Earlier today, the College Board announced a bunch of changes to the SAT that will bring back the 1600-point scoring scale, make the essay optional, and narrow the focus and scope of topics covered on the exam. The reasons for this change are myriad and complicated, but in practical terms, here’s what you need to know about how the SAT’s will change. The key takeaways are bolded.

The Basics

  • New tests will begin in spring 2016
  • No more writing section
  • Two sections: Math, and Evidence-Based Reading and Writing
  • Essay section is now optional and scored separately – but colleges might still require it
  • Scored out of 1600
  • No more guessing penalty
  • Can be taken on paper or on the computer
  • Test will last 180 minutes (3 hours) with an optional 50-minute essay

Essay

  • The new essay asks you to analyze a source document, not respond to a prompt with a persuasive essay
  • You’ll have to read a passage and explain how the author builds an argument, using evidence from the text
  • The prompt will be the same for every test and it will be shared in advance, only the passage will change

Vocabulary

  • No more sentence completions
  • Students will instead be asked to interpret the meaning of words based on context clues in passages

Math

  • The math test will not cover as many math topics but instead on three specific areas
  • Data Analysis and Problem Solving – using ratios, percentages, and proportional reasoning to solve problems – basically using and interpreting data
  • The Heart of Algebra – mastering linear equations and systems – basically linear equations, and systems of equations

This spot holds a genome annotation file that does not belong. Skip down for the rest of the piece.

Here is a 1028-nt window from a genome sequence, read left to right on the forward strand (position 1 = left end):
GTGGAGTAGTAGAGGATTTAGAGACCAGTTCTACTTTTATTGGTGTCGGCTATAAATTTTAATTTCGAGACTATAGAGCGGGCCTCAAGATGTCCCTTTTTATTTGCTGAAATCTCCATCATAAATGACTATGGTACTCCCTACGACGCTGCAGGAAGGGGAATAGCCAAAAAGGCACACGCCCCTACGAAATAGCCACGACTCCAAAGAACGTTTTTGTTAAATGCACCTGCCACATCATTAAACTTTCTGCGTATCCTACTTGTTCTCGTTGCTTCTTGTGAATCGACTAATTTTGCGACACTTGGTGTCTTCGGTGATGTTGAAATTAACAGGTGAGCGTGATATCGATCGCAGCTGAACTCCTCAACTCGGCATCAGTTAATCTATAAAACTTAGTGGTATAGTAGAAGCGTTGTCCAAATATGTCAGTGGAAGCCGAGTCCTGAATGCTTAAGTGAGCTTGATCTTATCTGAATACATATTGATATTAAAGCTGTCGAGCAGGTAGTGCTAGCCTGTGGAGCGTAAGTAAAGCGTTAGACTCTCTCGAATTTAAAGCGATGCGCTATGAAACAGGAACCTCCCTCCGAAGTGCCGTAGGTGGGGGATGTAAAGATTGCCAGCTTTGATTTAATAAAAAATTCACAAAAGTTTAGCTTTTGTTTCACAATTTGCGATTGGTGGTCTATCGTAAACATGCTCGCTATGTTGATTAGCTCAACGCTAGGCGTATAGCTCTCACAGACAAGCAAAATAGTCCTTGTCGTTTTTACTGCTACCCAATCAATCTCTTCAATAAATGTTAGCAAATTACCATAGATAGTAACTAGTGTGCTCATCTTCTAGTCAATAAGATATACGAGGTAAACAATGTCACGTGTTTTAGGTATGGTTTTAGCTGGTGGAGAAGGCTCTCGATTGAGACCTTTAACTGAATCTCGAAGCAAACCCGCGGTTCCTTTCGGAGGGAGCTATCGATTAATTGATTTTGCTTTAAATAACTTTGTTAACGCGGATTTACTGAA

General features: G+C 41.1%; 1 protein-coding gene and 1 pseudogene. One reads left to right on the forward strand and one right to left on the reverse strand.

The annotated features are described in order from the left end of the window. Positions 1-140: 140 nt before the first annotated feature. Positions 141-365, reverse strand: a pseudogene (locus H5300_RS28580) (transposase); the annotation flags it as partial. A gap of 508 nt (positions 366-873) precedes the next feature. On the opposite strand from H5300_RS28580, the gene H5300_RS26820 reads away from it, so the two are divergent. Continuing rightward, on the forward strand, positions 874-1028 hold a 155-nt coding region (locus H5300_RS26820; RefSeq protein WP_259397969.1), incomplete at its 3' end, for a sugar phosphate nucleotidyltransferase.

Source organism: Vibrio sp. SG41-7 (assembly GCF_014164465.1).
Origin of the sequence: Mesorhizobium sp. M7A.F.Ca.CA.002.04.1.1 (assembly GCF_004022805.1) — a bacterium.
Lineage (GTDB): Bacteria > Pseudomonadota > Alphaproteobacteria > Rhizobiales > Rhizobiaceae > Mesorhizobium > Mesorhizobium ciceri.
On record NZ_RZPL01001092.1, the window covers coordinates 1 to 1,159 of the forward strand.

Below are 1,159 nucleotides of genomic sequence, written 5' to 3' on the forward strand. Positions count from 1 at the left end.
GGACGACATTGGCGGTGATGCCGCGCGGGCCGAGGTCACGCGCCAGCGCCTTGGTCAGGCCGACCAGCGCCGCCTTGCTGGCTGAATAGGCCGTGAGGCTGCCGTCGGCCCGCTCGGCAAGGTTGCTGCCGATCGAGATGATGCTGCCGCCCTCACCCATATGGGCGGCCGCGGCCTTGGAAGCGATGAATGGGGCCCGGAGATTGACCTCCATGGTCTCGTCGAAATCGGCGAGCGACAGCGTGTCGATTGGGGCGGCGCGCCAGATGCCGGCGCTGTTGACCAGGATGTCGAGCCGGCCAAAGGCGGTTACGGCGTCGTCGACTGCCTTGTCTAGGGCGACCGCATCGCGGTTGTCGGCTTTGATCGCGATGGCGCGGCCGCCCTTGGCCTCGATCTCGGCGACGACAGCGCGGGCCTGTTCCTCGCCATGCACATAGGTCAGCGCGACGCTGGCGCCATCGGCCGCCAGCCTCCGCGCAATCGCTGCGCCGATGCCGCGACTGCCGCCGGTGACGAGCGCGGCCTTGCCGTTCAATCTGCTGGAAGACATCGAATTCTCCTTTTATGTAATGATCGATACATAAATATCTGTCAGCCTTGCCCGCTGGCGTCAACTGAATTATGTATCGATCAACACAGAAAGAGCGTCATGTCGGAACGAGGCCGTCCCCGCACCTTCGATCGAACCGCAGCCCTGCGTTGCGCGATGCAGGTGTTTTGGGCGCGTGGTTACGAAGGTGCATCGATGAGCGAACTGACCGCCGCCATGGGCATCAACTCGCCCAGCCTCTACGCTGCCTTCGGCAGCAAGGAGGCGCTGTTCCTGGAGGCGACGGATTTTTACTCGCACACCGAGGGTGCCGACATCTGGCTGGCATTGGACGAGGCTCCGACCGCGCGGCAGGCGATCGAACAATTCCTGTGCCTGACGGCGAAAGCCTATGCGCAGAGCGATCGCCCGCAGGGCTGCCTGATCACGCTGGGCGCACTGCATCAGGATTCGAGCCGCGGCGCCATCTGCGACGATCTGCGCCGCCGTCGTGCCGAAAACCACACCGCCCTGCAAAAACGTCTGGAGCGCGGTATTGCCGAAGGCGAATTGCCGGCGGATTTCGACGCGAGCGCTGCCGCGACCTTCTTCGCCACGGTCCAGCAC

• Passport to Advanced Math – more complex equations and the manipulation they require – basically knowing and using things like quadratics, polynomial equations, area formulas, and the like

Critical Reading and Writing

  • No more standalone writing section
  • New question types
  • Selecting the quote from the passage that best supports the answer to a previous question
  • Analyze sequences of paragraphs to make sure that they are grammatically correct
  • Interpreting graphics and editing passages to accurately convey information in graphics

Topics Covered

  • Instead of just literature, topics will be more relevant to the real world
  • Some graphics and questions in the Math and Evidence-Based Reading and Writing sections will require analysis of science and social studies topics
  • One passage will always be a Founding Document (stuff like the Constitution or Declaration of Independence) or about a Great Global Conversation (justice, equality, human dignity, freedom, et. al)

This graphic from the College Board also summarizes the changes:

Image Credit: College Board
Image Credit: College Board

Admissions Hero will have more coverage of the SAT changes in the coming days.

 

Zack Perkins

Zack Perkins

Zack was an economics major at Harvard before going on indefinite leave to pursue CollegeVine full-time as a founder. In his spare time, he enjoys closely following politics and binge-watching horror movies. To see Zack's full bio, visit the Team page.
Zack Perkins